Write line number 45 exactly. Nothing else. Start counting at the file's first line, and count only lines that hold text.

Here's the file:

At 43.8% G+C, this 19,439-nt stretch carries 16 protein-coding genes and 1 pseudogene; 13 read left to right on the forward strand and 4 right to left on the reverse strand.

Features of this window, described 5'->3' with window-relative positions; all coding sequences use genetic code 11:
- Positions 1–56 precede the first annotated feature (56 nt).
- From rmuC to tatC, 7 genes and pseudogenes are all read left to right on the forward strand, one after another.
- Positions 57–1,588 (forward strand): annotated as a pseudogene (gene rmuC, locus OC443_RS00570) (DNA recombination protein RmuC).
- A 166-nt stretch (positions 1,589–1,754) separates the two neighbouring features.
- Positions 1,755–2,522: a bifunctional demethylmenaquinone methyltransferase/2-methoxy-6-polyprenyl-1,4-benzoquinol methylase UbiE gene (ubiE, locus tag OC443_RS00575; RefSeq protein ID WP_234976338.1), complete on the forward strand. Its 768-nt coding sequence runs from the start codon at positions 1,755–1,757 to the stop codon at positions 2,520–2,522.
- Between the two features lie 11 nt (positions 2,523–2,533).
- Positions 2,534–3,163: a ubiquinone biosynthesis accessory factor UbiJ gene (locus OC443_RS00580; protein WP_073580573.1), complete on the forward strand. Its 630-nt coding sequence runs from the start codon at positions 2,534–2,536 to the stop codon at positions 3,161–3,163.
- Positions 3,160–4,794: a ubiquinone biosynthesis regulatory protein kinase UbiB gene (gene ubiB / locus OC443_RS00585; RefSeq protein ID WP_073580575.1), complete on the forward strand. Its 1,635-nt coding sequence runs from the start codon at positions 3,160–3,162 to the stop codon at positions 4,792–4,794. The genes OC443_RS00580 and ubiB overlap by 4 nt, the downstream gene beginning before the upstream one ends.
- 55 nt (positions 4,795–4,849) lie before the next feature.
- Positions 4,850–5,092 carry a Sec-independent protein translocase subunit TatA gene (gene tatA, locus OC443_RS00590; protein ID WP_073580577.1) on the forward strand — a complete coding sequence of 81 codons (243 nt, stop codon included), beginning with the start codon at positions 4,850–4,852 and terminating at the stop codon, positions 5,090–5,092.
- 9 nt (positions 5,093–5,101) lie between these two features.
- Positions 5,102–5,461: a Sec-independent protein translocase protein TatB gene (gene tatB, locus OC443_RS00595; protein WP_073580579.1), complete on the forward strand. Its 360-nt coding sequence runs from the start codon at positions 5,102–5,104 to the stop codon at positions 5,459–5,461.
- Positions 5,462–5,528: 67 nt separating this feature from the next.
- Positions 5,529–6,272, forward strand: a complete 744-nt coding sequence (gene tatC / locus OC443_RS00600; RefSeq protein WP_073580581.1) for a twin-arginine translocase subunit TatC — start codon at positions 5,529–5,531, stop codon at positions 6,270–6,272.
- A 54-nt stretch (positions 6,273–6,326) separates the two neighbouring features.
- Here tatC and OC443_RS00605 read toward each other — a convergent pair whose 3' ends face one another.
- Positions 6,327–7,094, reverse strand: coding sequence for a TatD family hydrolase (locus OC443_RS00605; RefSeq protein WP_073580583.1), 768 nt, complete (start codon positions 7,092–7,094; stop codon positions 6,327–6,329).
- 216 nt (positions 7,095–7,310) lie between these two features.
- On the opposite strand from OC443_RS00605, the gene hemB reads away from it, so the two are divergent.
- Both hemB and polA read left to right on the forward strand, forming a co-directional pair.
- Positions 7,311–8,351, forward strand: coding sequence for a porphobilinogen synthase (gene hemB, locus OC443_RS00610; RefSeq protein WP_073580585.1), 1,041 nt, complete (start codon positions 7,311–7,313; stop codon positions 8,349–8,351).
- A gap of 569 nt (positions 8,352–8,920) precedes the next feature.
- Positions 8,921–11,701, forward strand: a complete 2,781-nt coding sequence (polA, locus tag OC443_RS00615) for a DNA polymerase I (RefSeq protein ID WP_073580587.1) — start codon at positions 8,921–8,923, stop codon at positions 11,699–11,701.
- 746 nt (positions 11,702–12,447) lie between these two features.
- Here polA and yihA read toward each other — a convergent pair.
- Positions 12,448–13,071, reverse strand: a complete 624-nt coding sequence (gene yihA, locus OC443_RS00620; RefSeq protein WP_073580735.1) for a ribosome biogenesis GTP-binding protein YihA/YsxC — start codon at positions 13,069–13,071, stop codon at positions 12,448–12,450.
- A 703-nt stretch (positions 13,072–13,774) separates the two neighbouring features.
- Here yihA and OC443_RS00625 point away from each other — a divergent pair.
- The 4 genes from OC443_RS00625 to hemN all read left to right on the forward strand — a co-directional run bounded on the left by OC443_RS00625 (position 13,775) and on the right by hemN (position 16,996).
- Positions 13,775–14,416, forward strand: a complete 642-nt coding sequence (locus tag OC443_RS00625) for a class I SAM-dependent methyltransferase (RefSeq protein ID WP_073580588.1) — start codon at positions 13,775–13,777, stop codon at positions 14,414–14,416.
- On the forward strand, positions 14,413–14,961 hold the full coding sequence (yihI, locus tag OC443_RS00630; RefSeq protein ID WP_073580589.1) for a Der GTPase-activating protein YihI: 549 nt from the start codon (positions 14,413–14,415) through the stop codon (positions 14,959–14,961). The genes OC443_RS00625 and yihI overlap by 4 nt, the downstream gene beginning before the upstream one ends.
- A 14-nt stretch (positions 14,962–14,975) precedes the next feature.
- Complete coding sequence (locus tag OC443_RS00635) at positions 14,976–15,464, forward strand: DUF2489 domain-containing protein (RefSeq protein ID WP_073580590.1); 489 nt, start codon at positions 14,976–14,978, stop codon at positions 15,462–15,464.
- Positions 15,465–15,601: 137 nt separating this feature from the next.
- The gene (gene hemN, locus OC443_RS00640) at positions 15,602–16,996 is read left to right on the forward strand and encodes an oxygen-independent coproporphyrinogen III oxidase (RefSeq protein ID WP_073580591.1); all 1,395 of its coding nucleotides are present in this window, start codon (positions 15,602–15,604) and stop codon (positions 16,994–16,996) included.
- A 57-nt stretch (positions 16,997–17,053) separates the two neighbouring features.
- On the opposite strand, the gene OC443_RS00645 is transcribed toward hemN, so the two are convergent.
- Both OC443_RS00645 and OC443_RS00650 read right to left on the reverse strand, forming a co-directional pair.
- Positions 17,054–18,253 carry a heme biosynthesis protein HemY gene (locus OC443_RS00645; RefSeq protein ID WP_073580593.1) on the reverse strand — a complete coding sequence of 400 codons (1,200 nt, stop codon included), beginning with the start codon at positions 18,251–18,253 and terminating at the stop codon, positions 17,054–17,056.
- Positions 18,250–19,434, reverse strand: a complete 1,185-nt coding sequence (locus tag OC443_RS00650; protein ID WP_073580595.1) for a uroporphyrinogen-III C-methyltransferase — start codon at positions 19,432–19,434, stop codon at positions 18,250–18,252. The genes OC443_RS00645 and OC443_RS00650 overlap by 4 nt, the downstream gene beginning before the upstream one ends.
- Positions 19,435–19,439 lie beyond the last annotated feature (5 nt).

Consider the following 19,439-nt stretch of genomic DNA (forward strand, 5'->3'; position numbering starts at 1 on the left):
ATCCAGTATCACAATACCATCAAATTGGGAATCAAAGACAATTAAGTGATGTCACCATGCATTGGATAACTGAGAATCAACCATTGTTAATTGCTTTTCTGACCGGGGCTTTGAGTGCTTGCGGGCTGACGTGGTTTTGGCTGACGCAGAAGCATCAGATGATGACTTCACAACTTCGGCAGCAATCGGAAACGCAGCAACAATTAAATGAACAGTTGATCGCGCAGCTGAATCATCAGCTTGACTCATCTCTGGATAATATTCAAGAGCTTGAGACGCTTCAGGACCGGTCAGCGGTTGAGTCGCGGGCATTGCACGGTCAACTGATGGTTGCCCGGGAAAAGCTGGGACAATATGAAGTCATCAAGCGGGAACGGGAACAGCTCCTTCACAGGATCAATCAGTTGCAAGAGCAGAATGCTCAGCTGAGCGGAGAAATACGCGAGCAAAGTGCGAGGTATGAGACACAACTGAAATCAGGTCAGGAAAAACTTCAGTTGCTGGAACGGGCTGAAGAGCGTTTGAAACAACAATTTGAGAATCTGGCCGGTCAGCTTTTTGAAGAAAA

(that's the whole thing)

ATCCAGTATCACAATACCATCAAATTGGGAATCAAAGACAATTAAGTGATGTCACCATGCATTGGATAACTGAGAATCAACCATTGTTAATTGCTTTTCTGACCGGGGCTTTGAGTGCTTGCGGGCTGACGTGGTTTTGGCTGACGCAGAAGCATCAGATGATGACTTCACAACTTCGGCAGCAATCGGAAACGCAGCAACAATTAAATGAACAGTTGATCGCGCAGCTGAATCATCAGCTTGACTCATCTCTGGATAATATTCAAGAGCTTGAGACGCTTCAGGACCGGTCAGCGGTTGAGTCGCGGGCATTGCACGGTCAACTGATGGTTGCCCGGGAAAAGCTGGGACAATATGAAGTCATCAAGCGGGAACGGGAACAGCTCCTTCACAGGATCAATCAGTTGCAAGAGCAGAATGCTCAGCTGAGCGGAGAAATACGCGAGCAAAGTGCGAGGTATGAGACACAACTGAAATCAGGTCAGGAAAAACTTCAGTTGCTGGAACGGGCTGAAGAGCGTTTGAAACAACAATTTGAGAATCTGGCCGGTCAGCTTTTTGAAGAAAA